- Monthly Theme: Perverted Killers
- The Film: Manhunter
- Country of origin: U.S.A.
- Date of U.S. Release: August 15, 1986
- Studio: De Laurentiis Entertainment Group (DEG), et al.
- Distributer: De Laurentiis Entertainment Group (DEG)
- Domestic Gross: $8.5 million
- Budget $15 million
- Director: Michael Mann
- Producers: Dino De Laurentiis, Richard Roth & Bernard Williams
- Screenwriter: Michael Mann
- Adaptation? Yes. Based on Thomas Harris’s 1981 novel Red Dragon.
- Cinematographer: Dante Spinotti
- Make-Up/FX: Joseph Digaetano III, et al.
- Music: The Reds & Michel Rubini
- Part of a series? Sort of. It’s the first screen adaptation of the character Hannibal Lecter, who next appeared in 1991’s The Silence of the Lambs, played by Anthony Hopkins, which kicked off a franchise of Lecter films (of which Manhunter is not officially a part).
- Remakes? Yes, as 2002’s Red Dragon, which is the third film in the Hopkins-starring Hannibal Lecter franchise.
- Genre Icons in the cast? Yes. Character actor Tom Noonan (The House of the Devil, Wolfen, etc.).
- Other notables?: William Petersen of C.S.I. fame. Character actors Dennis Farina, Joan Allen and Brian Cox.
- Awards?: Critics Award at the 1987 Cognac Festival du Film Policier.
- Tagline: “Enter the mind of a serial killer… you may never come back.”
- The Lowdown: Manhunter is the first cinematic adaptation of a Thomas Harris novel featuring the iconic character of Hannibal Lecter. Here, Lecter (played by Brian Cox) is a secondary character and the focus instead is on ex-FBI profiler Will Graham’s (William Peterson) hunt for a serial killer who is stalking and murdering entire families in the Atlanta area. The killer is actually Francis Dolarhyde (Tom Noonan), a photo-lab tech who is obsessed with William Blake’s Red Dragon paintings and believes his crimes will aid him in transforming into a mythic, post-human entity. Can Graham stop Dolarhyde before he claims his next victims?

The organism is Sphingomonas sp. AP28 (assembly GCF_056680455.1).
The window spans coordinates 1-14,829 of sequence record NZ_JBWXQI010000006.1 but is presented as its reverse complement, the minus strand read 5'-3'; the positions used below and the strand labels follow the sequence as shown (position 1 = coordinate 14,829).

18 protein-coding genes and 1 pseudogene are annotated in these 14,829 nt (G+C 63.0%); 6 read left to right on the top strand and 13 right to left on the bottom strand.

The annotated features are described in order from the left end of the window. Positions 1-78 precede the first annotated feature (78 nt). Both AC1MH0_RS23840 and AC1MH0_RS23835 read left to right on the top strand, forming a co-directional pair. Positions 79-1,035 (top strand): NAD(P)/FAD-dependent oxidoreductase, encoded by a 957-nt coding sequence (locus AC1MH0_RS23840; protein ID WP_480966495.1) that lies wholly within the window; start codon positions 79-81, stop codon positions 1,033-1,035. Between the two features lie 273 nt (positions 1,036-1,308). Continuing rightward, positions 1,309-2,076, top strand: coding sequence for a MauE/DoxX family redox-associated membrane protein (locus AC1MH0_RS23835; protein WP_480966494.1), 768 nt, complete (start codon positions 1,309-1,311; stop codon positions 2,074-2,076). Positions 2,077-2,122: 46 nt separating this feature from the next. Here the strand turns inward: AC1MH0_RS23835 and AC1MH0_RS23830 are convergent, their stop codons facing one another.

If you haven’t seen Manhunter, our discussion will include massive SPOILERS.
Sean: Remember when we discussed Final Destination and one of the things we decided was that the worldview of the movie was actually incredibly bleak and pessimistic? That in the cosmology of the Final Destination films, the universe is malevolent, “God” is malevolent, and He/It is out to get us? That the universe actually takes pleasure from inflicting these baroque, violent deaths upon people?
Sean: That worldview seemed, to me, to be one of the main things under discussion in Manhunter. Specifically, Hannibal Lecter’s speech to Will Graham about God killing people indiscriminately out of pleasure and a thirst for power. He says, “If one does what God does enough times, one will become as God is.” The idea being that the ‘perverse’ violence embodied by both Lecter and Francis Dolarhyde is inspired by this dark divinity, that they are attempting to embody the nature of the Universe itself.
Kristine: I thought it was more about people “becoming” what they see as their true selves – so, for Hannibal that’s God, for Dolarhyde that’s the Red Dragon, for Graham it’s… Hannibal.
Sean: My take was that Dolarhyde’s Red Dragon is meant to be understood as simply a pagan/mythic representation of Divine Power.
Kristine: You’re probably correct. I had very mixed feelings about this movie. For all it’s bombastic qualities, I found it a little hard to stay fully engaged with.
Sean: The pace is rather sedate.
Kristine: But there were also things I really liked. Namely, how the architecture/set design and overall aesthetic worked to create a really strong and effective mood of alienation and fear (reminding me a bit of those Alex Katz paintings we discussed in connection with Dressed to Kill). I appreciated how the movie breaks from a lot of tiresome genre conventions. Instead of the mental hospital being a grungy dungeon, it’s an ultra-chic glossy white future palace (IRL that’s Atlanta’s High Museum). Instead of Mick’s outback aluminum siding ramshackle compound of terror, the killer lives in this cool, slick, design-forward pad. The contrast between the film’s glossy high-1980s aesthetic and the grimy subject matter really worked for me. When Graham is fleeing from the hospital? Loved that.